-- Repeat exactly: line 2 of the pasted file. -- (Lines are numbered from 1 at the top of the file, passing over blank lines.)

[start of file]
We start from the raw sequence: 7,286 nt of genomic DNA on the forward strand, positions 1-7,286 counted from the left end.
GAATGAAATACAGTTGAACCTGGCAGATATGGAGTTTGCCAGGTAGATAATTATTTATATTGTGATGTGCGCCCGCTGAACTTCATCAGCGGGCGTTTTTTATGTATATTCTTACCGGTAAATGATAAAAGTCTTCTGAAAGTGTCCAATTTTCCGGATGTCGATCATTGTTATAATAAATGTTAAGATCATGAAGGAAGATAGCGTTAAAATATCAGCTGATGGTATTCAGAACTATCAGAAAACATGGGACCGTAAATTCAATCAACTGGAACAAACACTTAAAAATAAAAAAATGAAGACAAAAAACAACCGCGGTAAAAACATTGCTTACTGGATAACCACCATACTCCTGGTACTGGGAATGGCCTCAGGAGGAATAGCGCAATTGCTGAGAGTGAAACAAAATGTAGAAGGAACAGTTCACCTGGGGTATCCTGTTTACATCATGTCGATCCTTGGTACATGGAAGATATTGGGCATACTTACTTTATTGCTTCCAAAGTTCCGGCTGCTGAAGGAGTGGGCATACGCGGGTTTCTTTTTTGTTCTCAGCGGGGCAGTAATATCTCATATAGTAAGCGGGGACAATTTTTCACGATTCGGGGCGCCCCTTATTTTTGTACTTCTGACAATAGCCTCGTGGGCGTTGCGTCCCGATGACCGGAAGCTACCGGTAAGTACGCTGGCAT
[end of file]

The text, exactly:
GAATGAAATACAGTTGAACCTGGCAGATATGGAGTTTGCCAGGTAGATAATTATTTATATTGTGATGTGCGCCCGCTGAACTTCATCAGCGGGCGTTTTTTATGTATATTCTTACCGGTAAATGATAAAAGTCTTCTGAAAGTGTCCAATTTTCCGGATGTCGATCATTGTTATAATAAATGTTAAGATCATGAAGGAAGATAGCGTTAAAATATCAGCTGATGGTATTCAGAACTATCAGAAAACATGGGACCGTAAATTCAATCAACTGGAACAAACACTTAAAAATAAAAAAATGAAGACAAAAAACAACCGCGGTAAAAACATTGCTTACTGGATAACCACCATACTCCTGGTACTGGGAATGGCCTCAGGAGGAATAGCGCAATTGCTGAGAGTGAAACAAAATGTAGAAGGAACAGTTCACCTGGGGTATCCTGTTTACATCATGTCGATCCTTGGTACATGGAAGATATTGGGCATACTTACTTTATTGCTTCCAAAGTTCCGGCTGCTGAAGGAGTGGGCATACGCGGGTTTCTTTTTTGTTCTCAGCGGGGCAGTAATATCTCATATAGTAAGCGGGGACAATTTTTCACGATTCGGGGCGCCCCTTATTTTTGTACTTCTGACAATAGCCTCGTGGGCGTTGCGTCCCGATGACCGGAAGCTACCGGTAAGTACGCTGGCAT